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lately I've been using the guest session on my xubuntu install because I am lazy and I was wondering what the security implications can be on the rest of the system if there is a web browser exploit or similar attack. Apparently it wipes the entire guest session every time you log out or it goes idle. Would a better alternative be just a regular user account?

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Let's get into the details of what a guest session is on Ubuntu. You've asked 'is it more secure for the system to use a guest session rather a normal account?', and the answer is yes, but only slightly.

Guest sessions use a tmpfs instead of a home, so data does not get written to disk but stays in RAM. This means a prolongated session with important amounts of changes might cause your system to need swapping.

As far as I understand a user is created and deleted every time, albeit I haven't found the corresponding code in LightDM and the guest-sessions tree on Launchpad.

Processes in the session can only create TCP and UDP connections, although I'm not sure what the expected security benefits are (apart from preventing PPTP tunnels?).

AppArmor is used to ensure that this session cannot possibly write to the system, except for its own home and /tmp. This should normally cover cases when a root privilege escalation occurs within the guest session, but not attacks against the kernel itself. A regular account would not provide you with this kind of protection.

https://wiki.ubuntu.com/DesktopTeam/Specs/Intrepid/GuestAccount

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Yes, it wipes the whole session (more concretely, the $HOME of the guest user). An attacker would need to enter into another account (either root or eg. a normal user with a weak password).

Unless it manages to do so, any change will disappear on logout, which is nice for security, but inconvenient for users.

However, that things are wiped doesn't mean they that -if filesystem permissions allow them to- it couldn't write files on other locations, or send away data about your system.

Would a better alternative be just a regular user account?

As an alternative to what? For running browser exploits? No.

For normal Xubuntu usage? Probably. It will depend what you want to do there.

  • Guest sessions on Ubuntu are designed so that they are governed by AppArmor rules which prevent writing on the OS. This means that at the end of the day the identity the attacker retrieves matters little, provided the rules are well written and cover root capabilities to prevent further escalations. – Steve Dodier-Lazaro Sep 27 '14 at 11:03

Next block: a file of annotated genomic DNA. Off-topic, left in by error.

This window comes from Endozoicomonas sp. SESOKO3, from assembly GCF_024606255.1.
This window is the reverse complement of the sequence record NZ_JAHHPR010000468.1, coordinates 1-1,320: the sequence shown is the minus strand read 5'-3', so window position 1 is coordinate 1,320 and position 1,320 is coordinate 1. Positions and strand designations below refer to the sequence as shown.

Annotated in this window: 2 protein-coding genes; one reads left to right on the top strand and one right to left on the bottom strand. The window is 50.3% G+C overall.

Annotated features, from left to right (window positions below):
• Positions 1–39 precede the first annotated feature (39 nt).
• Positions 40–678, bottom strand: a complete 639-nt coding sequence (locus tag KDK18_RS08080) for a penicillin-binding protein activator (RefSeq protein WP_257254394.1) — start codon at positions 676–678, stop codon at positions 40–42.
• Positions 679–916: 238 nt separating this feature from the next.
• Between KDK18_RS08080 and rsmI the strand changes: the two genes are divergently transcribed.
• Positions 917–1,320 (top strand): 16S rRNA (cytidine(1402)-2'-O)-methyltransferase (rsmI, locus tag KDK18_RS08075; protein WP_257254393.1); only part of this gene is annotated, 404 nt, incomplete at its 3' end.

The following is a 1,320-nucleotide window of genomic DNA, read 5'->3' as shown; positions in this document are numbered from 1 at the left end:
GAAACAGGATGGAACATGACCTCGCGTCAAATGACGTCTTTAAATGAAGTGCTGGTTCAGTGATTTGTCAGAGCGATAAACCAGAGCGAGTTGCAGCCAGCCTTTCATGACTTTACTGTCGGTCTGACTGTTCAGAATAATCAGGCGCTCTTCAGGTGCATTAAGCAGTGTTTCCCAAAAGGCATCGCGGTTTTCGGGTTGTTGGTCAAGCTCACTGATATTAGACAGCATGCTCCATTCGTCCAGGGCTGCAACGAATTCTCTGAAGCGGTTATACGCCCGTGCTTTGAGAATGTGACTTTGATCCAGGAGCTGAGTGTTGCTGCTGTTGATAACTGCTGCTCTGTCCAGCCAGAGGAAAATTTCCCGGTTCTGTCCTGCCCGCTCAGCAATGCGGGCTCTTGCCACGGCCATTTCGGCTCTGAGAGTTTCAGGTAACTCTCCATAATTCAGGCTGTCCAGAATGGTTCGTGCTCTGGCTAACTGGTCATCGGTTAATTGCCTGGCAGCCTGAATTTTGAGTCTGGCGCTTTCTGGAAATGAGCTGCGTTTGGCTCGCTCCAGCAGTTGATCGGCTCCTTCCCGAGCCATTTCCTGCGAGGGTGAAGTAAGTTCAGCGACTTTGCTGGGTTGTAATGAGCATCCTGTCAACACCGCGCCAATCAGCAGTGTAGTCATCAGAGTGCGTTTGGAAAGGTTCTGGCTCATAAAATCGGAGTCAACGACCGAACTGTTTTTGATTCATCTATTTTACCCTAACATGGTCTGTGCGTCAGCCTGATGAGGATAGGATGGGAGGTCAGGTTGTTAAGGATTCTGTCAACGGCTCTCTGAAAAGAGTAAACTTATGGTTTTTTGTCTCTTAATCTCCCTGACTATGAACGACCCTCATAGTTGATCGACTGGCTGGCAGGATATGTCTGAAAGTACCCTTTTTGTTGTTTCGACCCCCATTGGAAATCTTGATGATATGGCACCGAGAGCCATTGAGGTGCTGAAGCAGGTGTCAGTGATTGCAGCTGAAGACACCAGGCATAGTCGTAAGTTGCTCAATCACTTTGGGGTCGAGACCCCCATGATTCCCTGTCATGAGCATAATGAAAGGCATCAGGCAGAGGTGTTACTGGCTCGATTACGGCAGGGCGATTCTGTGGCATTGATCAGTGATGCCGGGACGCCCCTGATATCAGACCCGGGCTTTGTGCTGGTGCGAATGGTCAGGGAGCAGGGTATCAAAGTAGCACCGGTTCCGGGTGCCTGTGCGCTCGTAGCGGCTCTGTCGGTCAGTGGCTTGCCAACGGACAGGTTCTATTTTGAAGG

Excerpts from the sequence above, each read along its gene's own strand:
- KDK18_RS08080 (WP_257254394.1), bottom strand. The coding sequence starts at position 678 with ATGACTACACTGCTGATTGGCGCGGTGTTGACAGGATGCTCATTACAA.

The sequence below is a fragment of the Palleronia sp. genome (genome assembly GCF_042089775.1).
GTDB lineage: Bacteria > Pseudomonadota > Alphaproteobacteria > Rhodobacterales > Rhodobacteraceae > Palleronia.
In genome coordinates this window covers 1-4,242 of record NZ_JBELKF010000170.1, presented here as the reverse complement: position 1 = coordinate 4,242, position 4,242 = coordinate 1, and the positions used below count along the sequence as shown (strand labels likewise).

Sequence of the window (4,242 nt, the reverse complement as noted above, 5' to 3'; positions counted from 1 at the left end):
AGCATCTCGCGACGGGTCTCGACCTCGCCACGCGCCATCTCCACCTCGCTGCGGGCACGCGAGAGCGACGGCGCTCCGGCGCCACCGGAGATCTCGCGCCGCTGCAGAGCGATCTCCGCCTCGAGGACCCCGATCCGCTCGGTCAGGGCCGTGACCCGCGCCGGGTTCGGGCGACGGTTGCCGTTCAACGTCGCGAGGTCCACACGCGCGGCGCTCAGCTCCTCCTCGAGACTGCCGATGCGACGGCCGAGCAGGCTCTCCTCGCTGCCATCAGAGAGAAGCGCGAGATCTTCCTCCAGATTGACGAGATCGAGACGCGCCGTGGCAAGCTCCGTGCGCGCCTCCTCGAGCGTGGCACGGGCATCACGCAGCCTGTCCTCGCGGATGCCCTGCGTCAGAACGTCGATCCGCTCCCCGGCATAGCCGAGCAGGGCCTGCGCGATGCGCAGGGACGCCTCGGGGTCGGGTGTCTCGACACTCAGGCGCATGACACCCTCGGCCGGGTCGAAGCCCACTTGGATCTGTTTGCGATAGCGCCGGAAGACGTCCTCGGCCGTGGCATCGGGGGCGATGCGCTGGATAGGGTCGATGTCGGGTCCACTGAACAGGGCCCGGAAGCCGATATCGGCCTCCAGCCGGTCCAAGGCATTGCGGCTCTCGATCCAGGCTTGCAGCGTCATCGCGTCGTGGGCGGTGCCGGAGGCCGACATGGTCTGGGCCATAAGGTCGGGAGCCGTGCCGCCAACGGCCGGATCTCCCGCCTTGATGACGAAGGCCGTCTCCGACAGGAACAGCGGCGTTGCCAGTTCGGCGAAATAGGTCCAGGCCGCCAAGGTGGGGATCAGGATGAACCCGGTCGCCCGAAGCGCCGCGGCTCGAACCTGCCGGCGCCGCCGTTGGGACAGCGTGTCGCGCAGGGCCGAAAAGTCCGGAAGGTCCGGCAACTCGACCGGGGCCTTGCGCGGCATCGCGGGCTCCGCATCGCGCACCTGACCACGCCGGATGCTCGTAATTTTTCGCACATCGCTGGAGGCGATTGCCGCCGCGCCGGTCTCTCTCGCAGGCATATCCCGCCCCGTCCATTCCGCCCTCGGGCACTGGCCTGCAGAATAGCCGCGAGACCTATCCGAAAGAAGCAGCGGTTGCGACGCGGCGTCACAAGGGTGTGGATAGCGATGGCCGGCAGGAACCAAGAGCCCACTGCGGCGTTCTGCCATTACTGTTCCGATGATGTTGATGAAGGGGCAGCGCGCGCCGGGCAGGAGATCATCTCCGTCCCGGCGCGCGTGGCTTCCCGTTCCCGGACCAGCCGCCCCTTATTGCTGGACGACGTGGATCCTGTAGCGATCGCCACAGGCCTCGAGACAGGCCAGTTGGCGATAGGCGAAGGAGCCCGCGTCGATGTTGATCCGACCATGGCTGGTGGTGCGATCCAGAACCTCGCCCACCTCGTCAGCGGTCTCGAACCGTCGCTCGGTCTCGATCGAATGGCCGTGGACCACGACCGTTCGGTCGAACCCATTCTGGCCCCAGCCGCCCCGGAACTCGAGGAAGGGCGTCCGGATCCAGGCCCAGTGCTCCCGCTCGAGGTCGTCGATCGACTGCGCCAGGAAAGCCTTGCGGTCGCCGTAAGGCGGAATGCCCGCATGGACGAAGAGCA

• Same comment for filesystem permissions: it's documented that those permissions are not provided, and you should provide links to this documentation rather than saying "it's forbidden unless it's allowed". – Steve Dodier-Lazaro Sep 27 '14 at 12:09
  • @Steve-DL I'm sure. I'm not sure what you mean by "filesystem permissions are not provided" (link?). The fs permissions will apply, althouth perhaps AppArmor will further restrict that, I haven't checked its config. I was thinking in a publicly readable /home/user or keeping files on /var/tmp (it is possible that AppArmor forbids it, but I'm sure it would break legit apps). Equally, I'm sure there could be data to exfiltrate based just on hostname, or the network access. Could you provide a link to the AppArmor policy affecting guests? – Ángel Sep 30 '14 at 12:51
  • Follow the URL on my answer above. The design spec from Canonical states: "Use AppArmor rules to completely hide /home, and give read-only access to /boot, /etc, /lib*, /opt, /root, /sbin, /srv, /usr, /var. " – Steve Dodier-Lazaro Sep 30 '14 at 16:49
  • The whole session is into a tmpfs (a file system emulated inside the RAM) and the rest of /home with other users' data is hidden (AppArmor again). That's actually why they have a single entry point in the form of a script separated from gdm/LightDM, so the AppArmor policy is enforced on that script and then propagated to created processes, as far as I understand it. – Steve Dodier-Lazaro Sep 30 '14 at 16:51

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